The Winds of Change in Georgia, Part 1

This is the first part of two posts describing a fascinating election in Georgia. The second part can be found here.

Georgia is a red state. It votes reliably Republican; the Republican Party controls every level of Georgia’s state government. It would be miraculous for Barack Obama to win the state in 2012.

However, Georgia used to be a very blue state. It belonged to the Solid South, a Democratic stronghold for generations. As early as 1948, however, the first signs of change came. Backlash against the Civil Rights movement and the growth of Republican suburbia eventually destroyed the Democratic Party in Georgia.

(Note: I strongly encourage you to click the image links on this post when reading; they're essential to understanding what I'm saying.)

The 1980 Georgia Senate Election

I have come across a very interesting election which illustrates this shift. To the best of my knowledge there is not any election similar to what happened in the 1980 Georgia Senate election:

This election posed incumbent Democratic Senator Herman Talmadge against Republican challenger Mack Mattingly.

At this time Georgia was definitely beginning to shift Republican, like its fellow southern states. At the same time, however, Democrats continued to hold great strength in the rural areas. Local Democrats consistently outperformed their presidential candidates (indeed, it would take until the late 1990s for Republicans to begin consistently winning statewide elections).

Democratic Senator Talmadge is a very interesting figure. He was one of the last of the old-style Southern Democrats. This meant that he was an economic liberal, dedicated to improving the lot of the white rural Georgian farmer through government programs. It also meant that he was strongly conservative in most other things, including race. Like all old-style Southern Democrats, Senator Talmadge was a strong proponent of segregation.

Talmadge would probably have won in normal circumstances (Georgia was still pretty Democratic at a local level in 1980). However, he had the misfortune to be caught up in a finance scandal.  This, along with a tough primary challenge and Georgia’s slowly reddening trend, led to his historic loss. Republican Mack Mattingly thus became the second Republican Senator in Georgia, ever. The previous Republican Senator had held office more than a century before Mattingly.

Let's compare Mattingly's coalition with Senator John McCain's coalition in the 2008 presidential election.

Republicans in 2008

McCain won Georgia, unsurprisingly. His coalition is a very typical Republican coalition today; he won and lost the same areas that Republicans usually win and lose today.

Notice the vast difference between McCain’s coalition of 2008 and Mattingly’s coalition of 1980. Republicans nowadays in Georgia generally win based on a coalition of rural whites and suburban whites living north of Atlanta. The city of Atlanta itself, heavily minority, is a Democratic stronghold. But suburban Republican strength north of Atlanta severely diminishes Democratic margins coming out of the city. In good elections, Republicans can even win the metropolitan area entirely. In closer elections, such as 2008, they can rely on the ever-more Republican rural white vote to do the rest of the job.

It should be noted that suburban Atlanta is well on its way to becoming minority-majority. Nevertheless, Republicans are at the moment still able to get good margins out of it.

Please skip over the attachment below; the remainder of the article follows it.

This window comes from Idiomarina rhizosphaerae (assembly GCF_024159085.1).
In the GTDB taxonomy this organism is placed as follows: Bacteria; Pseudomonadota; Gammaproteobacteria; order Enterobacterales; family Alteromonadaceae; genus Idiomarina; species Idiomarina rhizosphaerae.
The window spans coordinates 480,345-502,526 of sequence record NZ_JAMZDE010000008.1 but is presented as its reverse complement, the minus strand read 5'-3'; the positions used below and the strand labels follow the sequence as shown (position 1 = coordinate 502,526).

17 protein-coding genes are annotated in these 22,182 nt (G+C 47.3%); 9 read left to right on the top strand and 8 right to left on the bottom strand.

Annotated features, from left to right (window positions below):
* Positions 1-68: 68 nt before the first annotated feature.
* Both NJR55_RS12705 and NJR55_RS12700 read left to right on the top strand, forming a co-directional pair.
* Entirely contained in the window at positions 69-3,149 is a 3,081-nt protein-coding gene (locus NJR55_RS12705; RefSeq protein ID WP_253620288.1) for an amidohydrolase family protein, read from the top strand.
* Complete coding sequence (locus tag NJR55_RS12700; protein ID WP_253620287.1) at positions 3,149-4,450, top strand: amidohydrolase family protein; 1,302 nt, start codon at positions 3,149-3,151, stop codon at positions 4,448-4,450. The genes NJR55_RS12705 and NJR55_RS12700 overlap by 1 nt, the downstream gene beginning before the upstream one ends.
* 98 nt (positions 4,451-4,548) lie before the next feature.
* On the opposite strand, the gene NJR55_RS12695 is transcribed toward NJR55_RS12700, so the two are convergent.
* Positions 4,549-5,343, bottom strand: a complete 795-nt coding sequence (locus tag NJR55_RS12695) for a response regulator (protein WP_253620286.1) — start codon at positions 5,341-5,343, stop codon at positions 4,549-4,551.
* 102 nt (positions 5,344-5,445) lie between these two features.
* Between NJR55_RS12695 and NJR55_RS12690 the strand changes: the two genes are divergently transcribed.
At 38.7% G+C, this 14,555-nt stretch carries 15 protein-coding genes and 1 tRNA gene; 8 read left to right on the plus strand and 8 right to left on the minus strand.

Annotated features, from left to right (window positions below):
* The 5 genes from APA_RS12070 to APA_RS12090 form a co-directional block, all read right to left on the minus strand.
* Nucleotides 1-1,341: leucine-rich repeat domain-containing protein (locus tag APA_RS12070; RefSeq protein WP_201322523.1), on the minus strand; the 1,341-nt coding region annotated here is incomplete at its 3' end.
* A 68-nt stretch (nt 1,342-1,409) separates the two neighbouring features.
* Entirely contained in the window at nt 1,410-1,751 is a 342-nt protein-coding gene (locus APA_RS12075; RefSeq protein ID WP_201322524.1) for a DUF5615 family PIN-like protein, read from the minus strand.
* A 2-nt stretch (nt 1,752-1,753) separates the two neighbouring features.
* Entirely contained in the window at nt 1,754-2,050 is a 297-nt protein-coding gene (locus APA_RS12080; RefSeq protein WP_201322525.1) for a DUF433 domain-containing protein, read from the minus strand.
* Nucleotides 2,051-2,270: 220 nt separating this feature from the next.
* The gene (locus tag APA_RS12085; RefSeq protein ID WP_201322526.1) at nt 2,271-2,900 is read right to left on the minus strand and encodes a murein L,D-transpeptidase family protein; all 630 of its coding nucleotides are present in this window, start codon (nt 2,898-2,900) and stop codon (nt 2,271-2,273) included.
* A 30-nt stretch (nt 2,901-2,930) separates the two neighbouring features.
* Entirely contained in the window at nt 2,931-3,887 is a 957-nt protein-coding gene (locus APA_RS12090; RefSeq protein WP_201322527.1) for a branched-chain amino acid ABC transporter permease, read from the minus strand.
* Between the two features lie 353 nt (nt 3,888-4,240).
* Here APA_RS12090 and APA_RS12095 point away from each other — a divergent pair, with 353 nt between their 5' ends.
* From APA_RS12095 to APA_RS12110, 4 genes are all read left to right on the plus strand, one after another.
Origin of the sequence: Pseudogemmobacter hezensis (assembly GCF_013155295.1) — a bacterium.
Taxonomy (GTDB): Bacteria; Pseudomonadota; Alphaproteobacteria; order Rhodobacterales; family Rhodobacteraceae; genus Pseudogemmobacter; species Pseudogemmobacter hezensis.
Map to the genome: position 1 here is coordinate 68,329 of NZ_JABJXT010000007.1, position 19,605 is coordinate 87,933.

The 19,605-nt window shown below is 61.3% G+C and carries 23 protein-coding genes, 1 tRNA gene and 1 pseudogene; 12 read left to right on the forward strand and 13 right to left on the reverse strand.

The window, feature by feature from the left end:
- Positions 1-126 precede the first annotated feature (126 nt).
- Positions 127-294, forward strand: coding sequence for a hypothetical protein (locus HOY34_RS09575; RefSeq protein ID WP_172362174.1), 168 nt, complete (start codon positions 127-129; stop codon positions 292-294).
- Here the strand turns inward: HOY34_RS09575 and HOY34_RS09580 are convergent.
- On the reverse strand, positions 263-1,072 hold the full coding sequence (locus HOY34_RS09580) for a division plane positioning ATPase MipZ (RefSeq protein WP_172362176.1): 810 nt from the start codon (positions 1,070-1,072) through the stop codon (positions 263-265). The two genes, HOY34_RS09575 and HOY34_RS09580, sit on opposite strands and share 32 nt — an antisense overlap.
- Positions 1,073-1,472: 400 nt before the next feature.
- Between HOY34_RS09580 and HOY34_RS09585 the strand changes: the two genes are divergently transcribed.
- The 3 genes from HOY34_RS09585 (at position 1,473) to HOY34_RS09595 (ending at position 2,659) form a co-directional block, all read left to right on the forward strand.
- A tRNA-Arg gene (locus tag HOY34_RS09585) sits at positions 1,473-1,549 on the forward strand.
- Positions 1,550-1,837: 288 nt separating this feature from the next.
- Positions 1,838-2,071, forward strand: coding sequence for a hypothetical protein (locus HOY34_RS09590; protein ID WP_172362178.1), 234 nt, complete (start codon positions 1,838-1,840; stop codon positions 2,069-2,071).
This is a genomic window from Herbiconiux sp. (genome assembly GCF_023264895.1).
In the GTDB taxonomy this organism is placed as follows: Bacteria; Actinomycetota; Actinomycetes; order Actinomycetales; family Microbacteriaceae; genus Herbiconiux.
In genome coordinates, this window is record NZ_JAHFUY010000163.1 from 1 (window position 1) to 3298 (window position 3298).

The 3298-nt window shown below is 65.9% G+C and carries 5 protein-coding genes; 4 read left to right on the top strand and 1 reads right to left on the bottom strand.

Republicans in 1980

In 1980, the Republican coalition was almost the exact opposite of this. Republican Senator Mattingly’s greatest strength came out of the Atlanta metropolis. He actually won the heavily-minority counties in Atlanta itself, something unheard of for any Republican today. On the other hand, Mattingly performed extremely poorly with rural whites, who strongly preferred his Democratic opponent. Today it would be unheard of for any Republican to do as poorly as Mattingly did in rural Georgia.

Another fascinating difference: compare how the cities voted in the two elections. In 2008 Barack Obama won every single county home to a city listed in the map above. In 1980, Democrat Herman Talmadge lost all of these places except for Macon. It wasn’t just Atlanta that voted Republican in that election; so did all the smaller cities outside of it. Today all of these places vote Democratic.

There are two constants between these two elections. In both 1980 and 2008, Republicans were able to win Atlanta’s northern suburbs and rural northern Georgia. In 1980 Republicans did better in the suburbs; in 2008 they did better in rural northern Georgia. Both times these two areas proved key for the Republican victory.

The Black Vote

There is one final concern which has not been touched upon: the role of Georgia’s black population in all this. African-Americans compose almost one-third of Georgia’s population, and their presence was a key influence (or perhaps “the” key influence) in Georgia’s Republican shift.

In 1980 Republican candidate Mack Mattingly won areas with substantial black populations, most notably the heavily-black city of Atlanta itself. Surely Democratic Senator Herman Talmadge’s dedicated support to segregation wouldn’t have appealed to the black vote.

So did Republicans win the black vote in this 1980 election?

This is in fact the reason that I decided to write this analysis in the first place, and the next post will examine this question.

--inoljt

 

 

Don’t Overrate Barack Obama’s Campaign

By: Inoljt, http://mypolitikal.com/ 

In the 2008 presidential election, Senator John McCain ran the better campaign.

This statement goes strongly against conventional wisdom. After all, President Barack Obama’s campaign is widely praised by the media for its masterful turn-out operation and other achievements. This is, of course, because Mr. Obama won the election. Winning candidates, by definition, are almost always considered to have run the better campaign. (Quick: name a losing politician who ran a better campaign than his opponent.)